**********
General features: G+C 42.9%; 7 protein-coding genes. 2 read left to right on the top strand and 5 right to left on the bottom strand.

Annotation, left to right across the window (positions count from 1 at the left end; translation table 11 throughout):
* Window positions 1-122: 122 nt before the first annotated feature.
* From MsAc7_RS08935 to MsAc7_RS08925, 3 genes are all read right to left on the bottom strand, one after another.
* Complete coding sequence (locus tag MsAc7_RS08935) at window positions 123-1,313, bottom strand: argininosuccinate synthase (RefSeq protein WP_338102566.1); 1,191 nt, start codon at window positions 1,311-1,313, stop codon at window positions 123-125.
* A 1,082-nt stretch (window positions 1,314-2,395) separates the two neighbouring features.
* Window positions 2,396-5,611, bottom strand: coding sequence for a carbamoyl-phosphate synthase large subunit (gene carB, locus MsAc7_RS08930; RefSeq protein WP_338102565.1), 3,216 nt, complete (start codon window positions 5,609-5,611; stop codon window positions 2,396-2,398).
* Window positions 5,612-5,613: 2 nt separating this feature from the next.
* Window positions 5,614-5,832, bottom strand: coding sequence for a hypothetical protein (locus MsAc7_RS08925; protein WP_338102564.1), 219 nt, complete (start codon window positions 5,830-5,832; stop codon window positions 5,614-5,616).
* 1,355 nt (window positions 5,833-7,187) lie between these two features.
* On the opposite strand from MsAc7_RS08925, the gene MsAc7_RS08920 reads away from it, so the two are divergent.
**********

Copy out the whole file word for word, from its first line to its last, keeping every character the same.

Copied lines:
General features: G+C 42.9%; 7 protein-coding genes. 2 read left to right on the top strand and 5 right to left on the bottom strand.

Annotation, left to right across the window (positions count from 1 at the left end; translation table 11 throughout):
* Window positions 1-122: 122 nt before the first annotated feature.
* From MsAc7_RS08935 to MsAc7_RS08925, 3 genes are all read right to left on the bottom strand, one after another.
* Complete coding sequence (locus tag MsAc7_RS08935) at window positions 123-1,313, bottom strand: argininosuccinate synthase (RefSeq protein WP_338102566.1); 1,191 nt, start codon at window positions 1,311-1,313, stop codon at window positions 123-125.
* A 1,082-nt stretch (window positions 1,314-2,395) separates the two neighbouring features.
* Window positions 2,396-5,611, bottom strand: coding sequence for a carbamoyl-phosphate synthase large subunit (gene carB, locus MsAc7_RS08930; RefSeq protein WP_338102565.1), 3,216 nt, complete (start codon window positions 5,609-5,611; stop codon window positions 2,396-2,398).
* Window positions 5,612-5,613: 2 nt separating this feature from the next.
* Window positions 5,614-5,832, bottom strand: coding sequence for a hypothetical protein (locus MsAc7_RS08925; protein WP_338102564.1), 219 nt, complete (start codon window positions 5,830-5,832; stop codon window positions 5,614-5,616).
* 1,355 nt (window positions 5,833-7,187) lie between these two features.
* On the opposite strand from MsAc7_RS08925, the gene MsAc7_RS08920 reads away from it, so the two are divergent.